L N MODI, the managing trustee of the
Bharatiya Cattle Research Foundation,
Delhi, said that adulteration of milk is
on the rise. Speaking at a press confer-
ence in Delhi, he informed that in 1996,
as many as 900 cases of adulteration
were recorded in Meerut, Faizabad,
Agra, Bareilly and Varanasi. According
to the managing director of Vinal Dairy,
jodhpur, as much as 90 per cent milk in
jodhpur is adulterated.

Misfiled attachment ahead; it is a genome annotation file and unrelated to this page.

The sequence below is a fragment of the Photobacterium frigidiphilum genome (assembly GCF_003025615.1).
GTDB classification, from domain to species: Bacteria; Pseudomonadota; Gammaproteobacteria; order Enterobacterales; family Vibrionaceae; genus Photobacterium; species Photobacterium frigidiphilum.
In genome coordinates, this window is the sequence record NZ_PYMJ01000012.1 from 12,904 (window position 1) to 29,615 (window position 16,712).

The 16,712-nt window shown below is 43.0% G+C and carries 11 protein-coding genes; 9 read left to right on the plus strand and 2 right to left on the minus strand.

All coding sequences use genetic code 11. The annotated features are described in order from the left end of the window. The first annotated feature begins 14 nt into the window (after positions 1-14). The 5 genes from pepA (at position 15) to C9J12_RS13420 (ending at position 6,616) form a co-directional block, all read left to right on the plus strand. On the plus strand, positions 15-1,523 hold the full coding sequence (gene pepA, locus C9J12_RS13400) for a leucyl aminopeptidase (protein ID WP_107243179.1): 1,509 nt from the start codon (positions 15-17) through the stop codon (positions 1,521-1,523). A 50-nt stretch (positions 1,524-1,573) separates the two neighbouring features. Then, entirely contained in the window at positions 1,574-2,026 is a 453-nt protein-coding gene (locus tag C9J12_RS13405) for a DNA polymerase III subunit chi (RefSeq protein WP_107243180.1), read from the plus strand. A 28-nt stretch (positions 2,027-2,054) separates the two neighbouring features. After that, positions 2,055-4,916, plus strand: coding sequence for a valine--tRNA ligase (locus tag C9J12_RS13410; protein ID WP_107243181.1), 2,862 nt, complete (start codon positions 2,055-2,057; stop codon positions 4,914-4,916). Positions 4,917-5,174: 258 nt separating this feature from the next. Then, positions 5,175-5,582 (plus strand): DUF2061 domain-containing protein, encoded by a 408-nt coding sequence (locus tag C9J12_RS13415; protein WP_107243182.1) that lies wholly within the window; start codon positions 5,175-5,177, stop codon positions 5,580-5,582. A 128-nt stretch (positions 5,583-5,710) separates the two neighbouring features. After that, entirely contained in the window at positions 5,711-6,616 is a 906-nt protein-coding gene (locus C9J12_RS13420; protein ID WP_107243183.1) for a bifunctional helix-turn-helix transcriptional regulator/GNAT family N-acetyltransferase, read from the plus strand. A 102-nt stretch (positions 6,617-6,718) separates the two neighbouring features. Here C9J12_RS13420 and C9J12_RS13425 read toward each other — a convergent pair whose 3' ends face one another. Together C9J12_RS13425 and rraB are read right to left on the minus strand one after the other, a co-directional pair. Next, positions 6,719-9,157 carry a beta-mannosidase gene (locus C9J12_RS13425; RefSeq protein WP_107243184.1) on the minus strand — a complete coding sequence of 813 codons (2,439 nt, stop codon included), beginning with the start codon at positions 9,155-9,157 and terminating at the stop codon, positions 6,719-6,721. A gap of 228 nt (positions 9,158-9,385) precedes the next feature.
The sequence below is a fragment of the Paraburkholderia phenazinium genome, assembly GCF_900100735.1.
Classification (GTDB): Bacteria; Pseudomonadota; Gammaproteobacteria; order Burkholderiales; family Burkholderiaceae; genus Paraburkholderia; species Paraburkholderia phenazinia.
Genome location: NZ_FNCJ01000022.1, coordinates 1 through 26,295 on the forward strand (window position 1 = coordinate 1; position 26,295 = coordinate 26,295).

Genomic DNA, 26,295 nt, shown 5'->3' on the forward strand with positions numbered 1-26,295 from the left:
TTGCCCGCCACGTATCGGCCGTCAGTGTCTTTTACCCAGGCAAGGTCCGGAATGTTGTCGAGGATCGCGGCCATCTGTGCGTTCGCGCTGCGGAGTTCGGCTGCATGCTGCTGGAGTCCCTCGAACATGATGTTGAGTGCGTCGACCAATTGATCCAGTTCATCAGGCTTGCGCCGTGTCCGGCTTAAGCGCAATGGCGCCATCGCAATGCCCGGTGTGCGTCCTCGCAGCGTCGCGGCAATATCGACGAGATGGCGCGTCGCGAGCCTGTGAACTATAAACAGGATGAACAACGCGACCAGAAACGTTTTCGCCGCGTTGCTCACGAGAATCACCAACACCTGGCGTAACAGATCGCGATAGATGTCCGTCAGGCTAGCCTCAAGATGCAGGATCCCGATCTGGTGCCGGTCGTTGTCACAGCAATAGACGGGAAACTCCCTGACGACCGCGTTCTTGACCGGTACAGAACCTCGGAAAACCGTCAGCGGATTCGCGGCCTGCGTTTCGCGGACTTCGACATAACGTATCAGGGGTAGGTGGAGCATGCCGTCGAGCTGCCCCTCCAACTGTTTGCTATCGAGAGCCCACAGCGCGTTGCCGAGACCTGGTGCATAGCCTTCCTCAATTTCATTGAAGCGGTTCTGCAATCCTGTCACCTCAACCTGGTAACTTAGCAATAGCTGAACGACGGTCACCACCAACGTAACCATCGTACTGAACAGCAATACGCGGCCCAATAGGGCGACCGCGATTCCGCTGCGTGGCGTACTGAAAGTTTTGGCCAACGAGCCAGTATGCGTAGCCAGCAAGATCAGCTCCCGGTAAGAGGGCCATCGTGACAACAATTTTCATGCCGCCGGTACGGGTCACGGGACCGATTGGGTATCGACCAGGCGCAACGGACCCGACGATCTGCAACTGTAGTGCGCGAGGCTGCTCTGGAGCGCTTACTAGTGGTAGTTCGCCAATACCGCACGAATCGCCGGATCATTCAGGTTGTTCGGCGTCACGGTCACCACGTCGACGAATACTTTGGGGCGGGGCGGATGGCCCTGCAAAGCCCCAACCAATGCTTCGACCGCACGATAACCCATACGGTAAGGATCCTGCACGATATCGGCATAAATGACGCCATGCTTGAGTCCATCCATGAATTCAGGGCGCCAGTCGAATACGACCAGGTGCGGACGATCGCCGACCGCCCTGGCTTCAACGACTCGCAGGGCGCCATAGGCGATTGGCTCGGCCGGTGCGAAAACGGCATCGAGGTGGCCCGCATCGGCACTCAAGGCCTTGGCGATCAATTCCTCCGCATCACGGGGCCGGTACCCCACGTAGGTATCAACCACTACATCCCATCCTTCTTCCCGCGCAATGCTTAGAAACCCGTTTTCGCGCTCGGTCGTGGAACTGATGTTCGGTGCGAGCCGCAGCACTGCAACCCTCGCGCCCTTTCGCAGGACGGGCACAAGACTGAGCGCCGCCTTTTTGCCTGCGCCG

Common adulterants include a cocktail of caustic soda, urea, refined oil, salt, sugar and starch. They are blended in such a way that even a lactometer (gadget used for testing quality of milk) fails to detect the adulteration. "The more unscrupulous milk suppliers even add detergents, poster colours, zinc oxide, lead and organic solvents," said Modi. According to Soren Choksi, an industrialist from Vadodara, Gujarat, "Smallscale industries producing synthetic chemicals have registered stupendous growth in last few years as people are using these chemicals in milk." The National Dairy Research Institute, Karnal, Haryana, has designed a new lactometer and it is hoped that it will be sensitive enough to detect adulteration in milk.
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